7. Section 13(1)(b) of the Bombay Rent Act clearly provides that a landlord shall be entitled to recover possession of any premises if the court is satisfied that the tenant has, without the landlord’s consent given in writing, erected on the premises any permanent structure. There is no dispute that the additions and alterations made by the defendants on the suit premises are of permanent nature. Also there is no dispute that for making such additions and alterations, the defendants had not obtained consent of the landlord in writing. Therefore, the question is whether Clause (e) of para 2 of the lease deed gives such an authority to the landlord to make additions and alterations of permanent nature without obtaining consent of the landlord in writing.

8. On reading Clause (e) carefully, it becomes clear that the first part provides that the tenant was allowed to make alterations and partitions of temporary nature in the suit premises for carrying on the business of lodging, boarding and hotel in the entire premises. The second part has two limbs. In the first limb of the second part, it is clearly mentioned that the tenant is not allowed to make any sort of alterations of permanent nature which would cause damage to the building and the second limb of the second part provides that if the tenant would make any such additions and alterations of permanent nature, he would be liable to compensate the landlord. On plain reading of this clause it is impossible to come to the conclusion that there was express or implied consent given by the landlord to the tenant for making additions and alterations of permanent nature in the suit property. In fact, the plain reading of this clause indicates that the tenant is completely prohibited from making any additions and alterations of permanent nature and if he would make such additions and alterations of permanent nature and if that addition would cause damage to the property, the tenant would be liable to pay compensation to the landlord for the damage caused to the building. But only because the damage is not pleaded and the plaintiff has not claimed any compensation that does not mean that the plaintiff had impliedly given consent for such additions and alterations of permanent nature. Firstly, this clause completely prohibits additions and alterations of permanent nature by the tenant and certainly it does not mean any implied authority to the tenant to make additions and alterations. Section 13(1)(b) of the Bombay Rent Act clearly provides that additions and alterations of permanent nature cannot be effected by the tenant without consent of the landlord in writing. So the implied authority or permission is also completely ruled out under Section 13(1)(b) in the present case. As noted earlier, there is no written consent given by the landlord to the tenant for such additions and alterations of permanent nature, and therefore the tenant cannot take a plea that there is implied consent as per Clause (e) of the lease deed.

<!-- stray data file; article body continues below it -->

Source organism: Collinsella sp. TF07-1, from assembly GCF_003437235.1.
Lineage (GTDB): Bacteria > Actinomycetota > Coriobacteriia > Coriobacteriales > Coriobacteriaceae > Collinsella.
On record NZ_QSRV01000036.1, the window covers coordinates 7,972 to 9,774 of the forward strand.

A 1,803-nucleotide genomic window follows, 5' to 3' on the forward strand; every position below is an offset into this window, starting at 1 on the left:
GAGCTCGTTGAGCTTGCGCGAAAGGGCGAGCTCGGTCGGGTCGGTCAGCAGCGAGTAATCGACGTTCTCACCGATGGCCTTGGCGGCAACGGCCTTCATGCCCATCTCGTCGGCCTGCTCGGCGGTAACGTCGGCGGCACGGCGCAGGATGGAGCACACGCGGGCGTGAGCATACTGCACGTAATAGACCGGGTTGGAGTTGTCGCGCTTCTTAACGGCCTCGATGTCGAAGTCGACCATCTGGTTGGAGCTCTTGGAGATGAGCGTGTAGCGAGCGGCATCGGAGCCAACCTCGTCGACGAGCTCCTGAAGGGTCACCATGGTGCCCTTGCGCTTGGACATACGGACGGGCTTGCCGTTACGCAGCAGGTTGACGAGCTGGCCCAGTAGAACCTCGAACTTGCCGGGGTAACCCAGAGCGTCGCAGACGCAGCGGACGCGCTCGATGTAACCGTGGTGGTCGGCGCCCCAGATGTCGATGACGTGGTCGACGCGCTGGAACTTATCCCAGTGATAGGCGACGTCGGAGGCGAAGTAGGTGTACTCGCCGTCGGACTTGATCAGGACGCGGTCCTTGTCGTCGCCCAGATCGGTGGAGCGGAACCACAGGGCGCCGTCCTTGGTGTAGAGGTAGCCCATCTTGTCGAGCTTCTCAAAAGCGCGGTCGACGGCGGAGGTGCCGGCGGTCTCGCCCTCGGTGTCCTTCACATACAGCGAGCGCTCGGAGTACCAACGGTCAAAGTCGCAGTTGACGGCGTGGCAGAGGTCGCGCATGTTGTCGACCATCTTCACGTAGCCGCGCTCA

9. Taking into consideration the evidence on record, the terms of contract of the parties and the legal position, the landlady was entitled to seek eviction and possession of the suit premises in view of the provisions of Section 13(1)(b) of the Bombay Rent Act. I do not find any illegality, irregularity or perversity in the impugned orders passed by the Courts below. In fact, I find that both the Courts have rightly appreciated the evidence, oral as well as documentary, before coming to the conclusion that the plaintiff is entitled to decree for eviction.

10. In the result, the present Revision Application stands dismissed.

11. At this stage, the learned Counsel for the defendants-petitioners makes a request to stay the execution of decree for eviction for some reasonable time as the applicant intends to take this matter to the Supreme Court. In view of this request, the execution of the decree shall remain stayed for a period of eight weeks from this date. The defendants-petitioners shall not create third party interest over the suit property.